The passage quoted seems intended to mock the teachers for their lack of enthusiasm for the author's idea. The teachers were tired and cynical, so that partly explains their lack of enthusiasm.
The opening phrase "I can still remember the faces" draws us in to the comical absurdity of the teachers' reaction to the author's idea.
It is, of course, a ridiculous exaggeration to say the teachers reacted with horror, but that is the author's point. The teachers reaction was laughably overblown.
The word "pet" here means, I think, "favourite" and implies that the teachers actually enjoy raising objections to the author's idea. Here, it does not, I think, denote that the teachers strongly objected, but rather that it ws something they enjoyed objecting to.
Many people do have subjects they seem to enjoy complaining about, such as the fact it always rains on Sundays and public holidays. They are not genuinely furious about it, they don't expect anything to be done about it, they don't even really believe it: they just have something they seem to enjoy moaning about.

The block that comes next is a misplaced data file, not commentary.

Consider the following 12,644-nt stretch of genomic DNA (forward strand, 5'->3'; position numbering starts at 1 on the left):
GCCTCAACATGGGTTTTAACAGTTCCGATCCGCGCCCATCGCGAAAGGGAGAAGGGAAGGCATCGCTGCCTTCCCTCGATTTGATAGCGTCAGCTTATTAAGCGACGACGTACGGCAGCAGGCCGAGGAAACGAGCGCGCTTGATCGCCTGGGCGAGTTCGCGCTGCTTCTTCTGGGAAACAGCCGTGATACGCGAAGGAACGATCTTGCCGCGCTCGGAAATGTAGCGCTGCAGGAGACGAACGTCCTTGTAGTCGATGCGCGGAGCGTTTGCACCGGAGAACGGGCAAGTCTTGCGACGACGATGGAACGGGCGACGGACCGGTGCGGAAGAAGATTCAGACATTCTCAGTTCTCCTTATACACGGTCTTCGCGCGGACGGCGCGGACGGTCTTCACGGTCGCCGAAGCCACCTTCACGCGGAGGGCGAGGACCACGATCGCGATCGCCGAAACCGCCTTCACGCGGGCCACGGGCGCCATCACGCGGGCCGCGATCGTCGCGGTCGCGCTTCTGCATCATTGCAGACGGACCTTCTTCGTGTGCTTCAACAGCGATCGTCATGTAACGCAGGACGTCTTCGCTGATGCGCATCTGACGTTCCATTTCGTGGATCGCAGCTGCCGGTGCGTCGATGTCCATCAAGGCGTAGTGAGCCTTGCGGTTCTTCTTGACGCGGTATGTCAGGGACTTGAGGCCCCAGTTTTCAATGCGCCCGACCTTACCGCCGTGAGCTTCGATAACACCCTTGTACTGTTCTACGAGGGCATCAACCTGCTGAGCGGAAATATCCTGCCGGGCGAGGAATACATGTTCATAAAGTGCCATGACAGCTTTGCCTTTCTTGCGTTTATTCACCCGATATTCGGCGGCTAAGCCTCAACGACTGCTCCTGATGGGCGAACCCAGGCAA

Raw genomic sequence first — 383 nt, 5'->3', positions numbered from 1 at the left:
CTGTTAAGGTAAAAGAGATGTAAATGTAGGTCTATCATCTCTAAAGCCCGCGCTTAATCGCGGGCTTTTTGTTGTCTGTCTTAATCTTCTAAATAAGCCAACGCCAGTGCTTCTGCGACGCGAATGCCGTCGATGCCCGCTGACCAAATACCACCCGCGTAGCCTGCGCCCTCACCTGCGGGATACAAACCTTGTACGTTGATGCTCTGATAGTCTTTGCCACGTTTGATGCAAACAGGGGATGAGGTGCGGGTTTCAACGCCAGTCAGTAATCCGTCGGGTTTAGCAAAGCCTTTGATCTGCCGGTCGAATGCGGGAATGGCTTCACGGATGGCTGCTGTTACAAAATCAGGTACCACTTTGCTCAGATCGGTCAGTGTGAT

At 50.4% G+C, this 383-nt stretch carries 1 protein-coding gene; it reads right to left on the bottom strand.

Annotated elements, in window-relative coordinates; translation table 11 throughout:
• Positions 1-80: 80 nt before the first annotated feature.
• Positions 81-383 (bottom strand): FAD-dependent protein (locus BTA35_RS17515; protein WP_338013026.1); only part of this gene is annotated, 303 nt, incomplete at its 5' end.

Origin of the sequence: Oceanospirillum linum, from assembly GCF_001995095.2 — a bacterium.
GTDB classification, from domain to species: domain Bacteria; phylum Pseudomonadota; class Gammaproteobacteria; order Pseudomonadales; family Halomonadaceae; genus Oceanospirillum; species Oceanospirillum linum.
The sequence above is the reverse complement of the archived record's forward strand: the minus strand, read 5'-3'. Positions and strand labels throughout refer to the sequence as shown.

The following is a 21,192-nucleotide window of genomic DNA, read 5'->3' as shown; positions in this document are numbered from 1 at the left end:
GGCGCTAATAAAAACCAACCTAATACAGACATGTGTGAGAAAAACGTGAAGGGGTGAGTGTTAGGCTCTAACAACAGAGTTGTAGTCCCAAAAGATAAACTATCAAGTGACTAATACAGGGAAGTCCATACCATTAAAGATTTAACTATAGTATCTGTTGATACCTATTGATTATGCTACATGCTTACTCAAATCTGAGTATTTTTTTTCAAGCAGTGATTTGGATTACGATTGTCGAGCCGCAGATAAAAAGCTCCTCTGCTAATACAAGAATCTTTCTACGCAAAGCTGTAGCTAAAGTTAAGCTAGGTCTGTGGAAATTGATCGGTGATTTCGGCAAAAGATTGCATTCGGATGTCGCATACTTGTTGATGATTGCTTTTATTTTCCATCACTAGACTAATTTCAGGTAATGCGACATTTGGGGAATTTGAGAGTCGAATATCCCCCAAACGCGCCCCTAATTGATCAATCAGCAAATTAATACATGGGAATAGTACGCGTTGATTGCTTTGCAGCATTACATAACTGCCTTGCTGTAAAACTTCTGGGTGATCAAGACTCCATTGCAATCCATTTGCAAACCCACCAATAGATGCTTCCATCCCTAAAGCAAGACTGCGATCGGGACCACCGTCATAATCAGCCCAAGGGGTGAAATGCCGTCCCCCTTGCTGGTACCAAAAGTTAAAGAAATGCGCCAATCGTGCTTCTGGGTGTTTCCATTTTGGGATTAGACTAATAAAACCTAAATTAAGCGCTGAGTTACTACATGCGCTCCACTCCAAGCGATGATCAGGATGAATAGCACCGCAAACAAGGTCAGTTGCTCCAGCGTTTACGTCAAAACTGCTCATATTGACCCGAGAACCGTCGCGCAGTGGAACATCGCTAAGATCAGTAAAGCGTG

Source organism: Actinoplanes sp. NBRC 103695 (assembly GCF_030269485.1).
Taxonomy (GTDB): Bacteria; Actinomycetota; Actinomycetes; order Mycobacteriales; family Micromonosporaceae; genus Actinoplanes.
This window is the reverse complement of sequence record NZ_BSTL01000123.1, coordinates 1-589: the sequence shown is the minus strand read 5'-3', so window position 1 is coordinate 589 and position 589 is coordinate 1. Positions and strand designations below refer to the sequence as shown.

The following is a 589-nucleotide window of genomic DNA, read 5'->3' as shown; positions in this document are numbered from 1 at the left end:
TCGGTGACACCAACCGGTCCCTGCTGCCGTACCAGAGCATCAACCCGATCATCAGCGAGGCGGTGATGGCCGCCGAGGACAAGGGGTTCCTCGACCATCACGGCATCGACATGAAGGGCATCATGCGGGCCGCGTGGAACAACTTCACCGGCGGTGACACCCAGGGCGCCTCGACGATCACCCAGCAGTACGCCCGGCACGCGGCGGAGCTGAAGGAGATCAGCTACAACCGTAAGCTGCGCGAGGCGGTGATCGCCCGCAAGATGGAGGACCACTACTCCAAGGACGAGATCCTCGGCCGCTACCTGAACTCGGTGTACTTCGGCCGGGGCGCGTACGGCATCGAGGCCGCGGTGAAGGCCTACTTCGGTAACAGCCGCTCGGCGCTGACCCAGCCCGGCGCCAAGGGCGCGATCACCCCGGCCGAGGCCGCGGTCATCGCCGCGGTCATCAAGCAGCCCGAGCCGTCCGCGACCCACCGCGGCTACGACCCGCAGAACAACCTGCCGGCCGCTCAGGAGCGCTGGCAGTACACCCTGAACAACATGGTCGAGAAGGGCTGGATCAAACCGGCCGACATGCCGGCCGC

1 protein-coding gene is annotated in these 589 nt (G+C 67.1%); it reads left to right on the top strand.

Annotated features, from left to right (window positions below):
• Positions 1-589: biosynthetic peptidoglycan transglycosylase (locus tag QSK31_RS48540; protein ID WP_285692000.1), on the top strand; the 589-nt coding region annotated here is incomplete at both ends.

Here the author is saying that the teachers' objections were grotesquely overblown, but also they were not serious. They just enjoy moaning about extended reading.
If the teachers had been less tired and cynical, if they had not enjoyed being awkward, then they would, of course, have been more receptive to the author's idea.
The attitude expressed by the author is not uncommon amongst management consultants, but of course that doesn't mean he was right. The teachers may have had perfectly good reasons, well articulated by abbie, but to understand the passage here we have to recognise the insidious nature of the author's intent.